Developing Logical Thinking

Playing games is a wonderful way to enhance many of your child’s developing skill sets. You need to play games with your child at home and look for infant child care, preschool or day care centers or child care providers that offer smart “game-time” activities, too. 

Here are some games created with the help of childcare experts that help develop your child’s logical thinking.  Approach each game with a flexible and open mind.  Let your child set the pace.  Don’t rush him.  Let him think things through for himself.

The “What Are You Not” Game: Ask your child what he is not.  This may sound nonsensical to an adult. But to a 4-year-old, the question is taken very seriously.  You may have to prompt him a little, perhaps by naming something or someone you are not.  (“I’m not a horse; are you a horse?”) Take turns saying what you are not.

Child care professionals point out that what you are stressing is that in logical thinking, what a thing is not is as important as what it is.  This game helps a child to sort things into two sets, what something is, and what it is not.

Tell Me What This Isn’t Game: Hold up something like a teddy bear or a toy truck and ask what it isn’t.  Your child must think of other things, perhaps some not even in sight.  Take turns.  Let your child choose something to hold up.  Occasionally make an error, and call the object what it is.  Does your child correct you?  If so, he really has learned the idea you are trying to teach.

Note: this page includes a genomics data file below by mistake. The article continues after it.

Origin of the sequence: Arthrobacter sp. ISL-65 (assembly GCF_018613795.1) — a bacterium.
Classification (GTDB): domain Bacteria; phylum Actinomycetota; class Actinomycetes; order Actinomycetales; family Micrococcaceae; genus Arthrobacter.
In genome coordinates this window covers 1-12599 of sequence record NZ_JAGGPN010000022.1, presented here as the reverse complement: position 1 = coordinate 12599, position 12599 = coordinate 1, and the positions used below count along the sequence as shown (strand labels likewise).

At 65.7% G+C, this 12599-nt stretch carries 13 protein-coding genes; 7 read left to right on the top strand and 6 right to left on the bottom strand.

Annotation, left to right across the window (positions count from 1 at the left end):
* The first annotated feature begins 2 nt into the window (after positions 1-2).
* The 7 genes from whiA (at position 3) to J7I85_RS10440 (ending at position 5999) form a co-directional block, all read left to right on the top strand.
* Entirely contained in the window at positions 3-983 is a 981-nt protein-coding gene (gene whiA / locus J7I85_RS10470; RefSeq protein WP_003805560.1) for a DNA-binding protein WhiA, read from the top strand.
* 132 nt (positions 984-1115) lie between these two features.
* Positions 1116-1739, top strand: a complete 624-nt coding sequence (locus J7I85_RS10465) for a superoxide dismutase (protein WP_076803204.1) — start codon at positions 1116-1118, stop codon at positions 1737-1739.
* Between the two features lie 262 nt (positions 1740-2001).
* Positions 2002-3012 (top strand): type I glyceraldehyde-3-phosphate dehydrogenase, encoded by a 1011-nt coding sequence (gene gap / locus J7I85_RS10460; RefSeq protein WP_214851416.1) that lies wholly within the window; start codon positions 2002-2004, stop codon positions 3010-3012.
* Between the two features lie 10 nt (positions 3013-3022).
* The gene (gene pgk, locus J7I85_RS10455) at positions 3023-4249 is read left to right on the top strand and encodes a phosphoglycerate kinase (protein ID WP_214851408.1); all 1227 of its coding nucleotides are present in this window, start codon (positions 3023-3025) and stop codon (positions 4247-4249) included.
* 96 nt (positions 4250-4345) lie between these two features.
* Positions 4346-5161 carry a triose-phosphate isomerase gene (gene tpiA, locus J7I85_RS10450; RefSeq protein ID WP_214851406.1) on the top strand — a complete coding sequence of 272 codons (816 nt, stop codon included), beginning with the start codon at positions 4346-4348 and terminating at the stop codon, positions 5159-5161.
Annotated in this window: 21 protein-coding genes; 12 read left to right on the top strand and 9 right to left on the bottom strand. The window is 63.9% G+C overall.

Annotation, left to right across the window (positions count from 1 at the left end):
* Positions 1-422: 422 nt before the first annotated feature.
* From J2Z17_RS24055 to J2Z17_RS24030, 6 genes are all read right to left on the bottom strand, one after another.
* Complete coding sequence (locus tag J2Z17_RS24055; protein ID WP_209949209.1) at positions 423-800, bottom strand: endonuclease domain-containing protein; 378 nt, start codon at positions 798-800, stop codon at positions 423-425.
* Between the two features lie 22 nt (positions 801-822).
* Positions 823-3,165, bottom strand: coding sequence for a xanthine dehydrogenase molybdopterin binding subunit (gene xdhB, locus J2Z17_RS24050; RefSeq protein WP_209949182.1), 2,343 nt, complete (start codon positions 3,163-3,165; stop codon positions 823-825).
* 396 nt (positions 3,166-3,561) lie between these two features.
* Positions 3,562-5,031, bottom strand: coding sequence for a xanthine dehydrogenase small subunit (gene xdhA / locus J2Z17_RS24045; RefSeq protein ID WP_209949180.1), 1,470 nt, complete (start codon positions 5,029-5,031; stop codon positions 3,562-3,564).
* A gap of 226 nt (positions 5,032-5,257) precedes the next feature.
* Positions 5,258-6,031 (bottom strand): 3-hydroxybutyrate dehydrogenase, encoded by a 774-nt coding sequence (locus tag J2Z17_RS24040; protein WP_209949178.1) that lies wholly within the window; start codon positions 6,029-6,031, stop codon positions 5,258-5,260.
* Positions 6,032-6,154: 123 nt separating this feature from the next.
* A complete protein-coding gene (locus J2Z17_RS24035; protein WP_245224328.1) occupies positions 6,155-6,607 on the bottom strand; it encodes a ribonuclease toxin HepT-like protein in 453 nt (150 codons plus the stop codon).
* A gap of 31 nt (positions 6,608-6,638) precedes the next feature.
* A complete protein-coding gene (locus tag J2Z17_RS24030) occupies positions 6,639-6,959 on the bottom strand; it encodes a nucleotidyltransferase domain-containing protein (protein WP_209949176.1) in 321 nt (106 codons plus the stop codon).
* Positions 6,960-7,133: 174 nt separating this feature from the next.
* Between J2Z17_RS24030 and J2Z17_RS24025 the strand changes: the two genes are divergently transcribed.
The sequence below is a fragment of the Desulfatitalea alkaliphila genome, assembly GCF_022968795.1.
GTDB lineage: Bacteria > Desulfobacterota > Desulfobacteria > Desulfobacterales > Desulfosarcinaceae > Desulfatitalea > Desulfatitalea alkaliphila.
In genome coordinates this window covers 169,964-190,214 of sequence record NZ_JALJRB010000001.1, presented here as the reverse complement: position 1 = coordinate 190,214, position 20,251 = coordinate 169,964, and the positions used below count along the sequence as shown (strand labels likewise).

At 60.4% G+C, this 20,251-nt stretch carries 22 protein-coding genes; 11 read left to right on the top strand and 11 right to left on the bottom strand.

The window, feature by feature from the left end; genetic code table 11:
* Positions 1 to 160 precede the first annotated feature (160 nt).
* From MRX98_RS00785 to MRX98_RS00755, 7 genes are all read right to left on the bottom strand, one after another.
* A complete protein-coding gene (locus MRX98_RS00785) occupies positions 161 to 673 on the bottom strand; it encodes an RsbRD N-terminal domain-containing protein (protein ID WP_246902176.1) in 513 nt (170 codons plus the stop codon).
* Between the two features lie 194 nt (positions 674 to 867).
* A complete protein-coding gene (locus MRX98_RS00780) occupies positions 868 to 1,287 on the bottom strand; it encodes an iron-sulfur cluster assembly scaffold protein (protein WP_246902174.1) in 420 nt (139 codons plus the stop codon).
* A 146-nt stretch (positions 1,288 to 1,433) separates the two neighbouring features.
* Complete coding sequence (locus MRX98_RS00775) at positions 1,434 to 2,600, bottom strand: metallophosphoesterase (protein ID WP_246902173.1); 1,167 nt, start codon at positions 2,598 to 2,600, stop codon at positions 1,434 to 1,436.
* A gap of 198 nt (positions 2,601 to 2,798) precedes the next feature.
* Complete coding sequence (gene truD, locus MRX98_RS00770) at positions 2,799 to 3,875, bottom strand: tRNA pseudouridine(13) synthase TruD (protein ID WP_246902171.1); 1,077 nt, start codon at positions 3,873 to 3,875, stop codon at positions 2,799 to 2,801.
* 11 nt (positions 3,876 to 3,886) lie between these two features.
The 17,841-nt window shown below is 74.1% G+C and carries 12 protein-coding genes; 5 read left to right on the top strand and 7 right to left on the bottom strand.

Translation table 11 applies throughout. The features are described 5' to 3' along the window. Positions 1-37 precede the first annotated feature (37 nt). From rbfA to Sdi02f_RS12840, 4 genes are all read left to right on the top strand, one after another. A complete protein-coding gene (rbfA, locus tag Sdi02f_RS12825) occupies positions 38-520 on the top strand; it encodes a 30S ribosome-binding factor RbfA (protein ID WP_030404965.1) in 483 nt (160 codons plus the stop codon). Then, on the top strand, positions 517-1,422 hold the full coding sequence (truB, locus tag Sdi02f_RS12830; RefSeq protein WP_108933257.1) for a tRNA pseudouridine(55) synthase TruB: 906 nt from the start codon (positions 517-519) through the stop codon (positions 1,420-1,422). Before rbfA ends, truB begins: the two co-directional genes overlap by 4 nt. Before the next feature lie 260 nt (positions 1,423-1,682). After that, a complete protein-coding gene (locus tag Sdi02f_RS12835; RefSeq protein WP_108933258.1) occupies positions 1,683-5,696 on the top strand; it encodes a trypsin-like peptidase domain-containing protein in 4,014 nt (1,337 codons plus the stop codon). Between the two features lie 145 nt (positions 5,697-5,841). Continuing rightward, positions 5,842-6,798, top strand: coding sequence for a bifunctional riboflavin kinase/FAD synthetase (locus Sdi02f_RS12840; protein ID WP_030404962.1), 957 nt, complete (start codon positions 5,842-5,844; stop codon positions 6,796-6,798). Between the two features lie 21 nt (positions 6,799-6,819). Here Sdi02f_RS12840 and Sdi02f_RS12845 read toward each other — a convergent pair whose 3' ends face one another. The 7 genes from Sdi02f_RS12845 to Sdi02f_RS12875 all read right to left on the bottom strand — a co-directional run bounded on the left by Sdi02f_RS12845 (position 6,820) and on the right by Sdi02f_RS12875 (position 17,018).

Let’s Put Our Toys Away Game: A sorting game can be a helpful way of getting a child to put toys away after playing.  You will need several boxes for storing toys rather than a single “hold-all” chest.  Say, “Let’s put all the soft toys in this box and all the hard toys in that one.”   A variation of this game is to have your child sort the toys into two boxes.  But this time he must not tell you how he has done it (soft ones/hard ones or red ones/non-red ones). You must guess!

Remember games are meant to be fun.  They are usually most successful when they arise spontaneously out of an ongoing activity.  So be creative in turning what might be a chore into a fun game that can help your child learn logical thinking skills.


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